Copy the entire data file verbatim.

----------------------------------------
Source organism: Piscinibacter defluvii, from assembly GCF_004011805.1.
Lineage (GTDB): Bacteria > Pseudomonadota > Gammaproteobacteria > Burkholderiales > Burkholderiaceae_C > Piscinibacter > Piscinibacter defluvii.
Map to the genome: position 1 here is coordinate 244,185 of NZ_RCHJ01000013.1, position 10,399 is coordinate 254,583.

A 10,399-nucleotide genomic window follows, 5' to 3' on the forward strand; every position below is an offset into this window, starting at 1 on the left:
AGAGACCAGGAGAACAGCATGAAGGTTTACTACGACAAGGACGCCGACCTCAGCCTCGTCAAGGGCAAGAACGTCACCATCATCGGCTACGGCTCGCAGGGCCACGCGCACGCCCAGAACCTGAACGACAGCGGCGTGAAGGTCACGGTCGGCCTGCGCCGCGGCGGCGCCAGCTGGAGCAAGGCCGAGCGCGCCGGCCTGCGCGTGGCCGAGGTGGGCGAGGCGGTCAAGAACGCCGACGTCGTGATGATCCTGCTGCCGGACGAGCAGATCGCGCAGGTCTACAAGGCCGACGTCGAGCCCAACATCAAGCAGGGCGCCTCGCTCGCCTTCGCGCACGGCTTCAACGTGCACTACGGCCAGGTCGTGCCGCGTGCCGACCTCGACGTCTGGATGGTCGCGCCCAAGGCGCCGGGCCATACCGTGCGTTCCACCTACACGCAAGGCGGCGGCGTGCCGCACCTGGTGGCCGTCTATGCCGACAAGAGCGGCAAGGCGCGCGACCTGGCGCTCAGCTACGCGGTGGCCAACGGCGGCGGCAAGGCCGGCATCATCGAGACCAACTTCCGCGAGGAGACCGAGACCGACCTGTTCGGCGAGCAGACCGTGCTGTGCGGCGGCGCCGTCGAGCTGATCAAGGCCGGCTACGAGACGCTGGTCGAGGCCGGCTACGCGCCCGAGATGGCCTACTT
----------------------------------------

Source organism: Piscinibacter defluvii, from assembly GCF_004011805.1.
Lineage (GTDB): Bacteria > Pseudomonadota > Gammaproteobacteria > Burkholderiales > Burkholderiaceae_C > Piscinibacter > Piscinibacter defluvii.
Map to the genome: position 1 here is coordinate 244,185 of NZ_RCHJ01000013.1, position 10,399 is coordinate 254,583.

A 10,399-nucleotide genomic window follows, 5' to 3' on the forward strand; every position below is an offset into this window, starting at 1 on the left:
AGAGACCAGGAGAACAGCATGAAGGTTTACTACGACAAGGACGCCGACCTCAGCCTCGTCAAGGGCAAGAACGTCACCATCATCGGCTACGGCTCGCAGGGCCACGCGCACGCCCAGAACCTGAACGACAGCGGCGTGAAGGTCACGGTCGGCCTGCGCCGCGGCGGCGCCAGCTGGAGCAAGGCCGAGCGCGCCGGCCTGCGCGTGGCCGAGGTGGGCGAGGCGGTCAAGAACGCCGACGTCGTGATGATCCTGCTGCCGGACGAGCAGATCGCGCAGGTCTACAAGGCCGACGTCGAGCCCAACATCAAGCAGGGCGCCTCGCTCGCCTTCGCGCACGGCTTCAACGTGCACTACGGCCAGGTCGTGCCGCGTGCCGACCTCGACGTCTGGATGGTCGCGCCCAAGGCGCCGGGCCATACCGTGCGTTCCACCTACACGCAAGGCGGCGGCGTGCCGCACCTGGTGGCCGTCTATGCCGACAAGAGCGGCAAGGCGCGCGACCTGGCGCTCAGCTACGCGGTGGCCAACGGCGGCGGCAAGGCCGGCATCATCGAGACCAACTTCCGCGAGGAGACCGAGACCGACCTGTTCGGCGAGCAGACCGTGCTGTGCGGCGGCGCCGTCGAGCTGATCAAGGCCGGCTACGAGACGCTGGTCGAGGCCGGCTACGCGCCCGAGATGGCCTACTT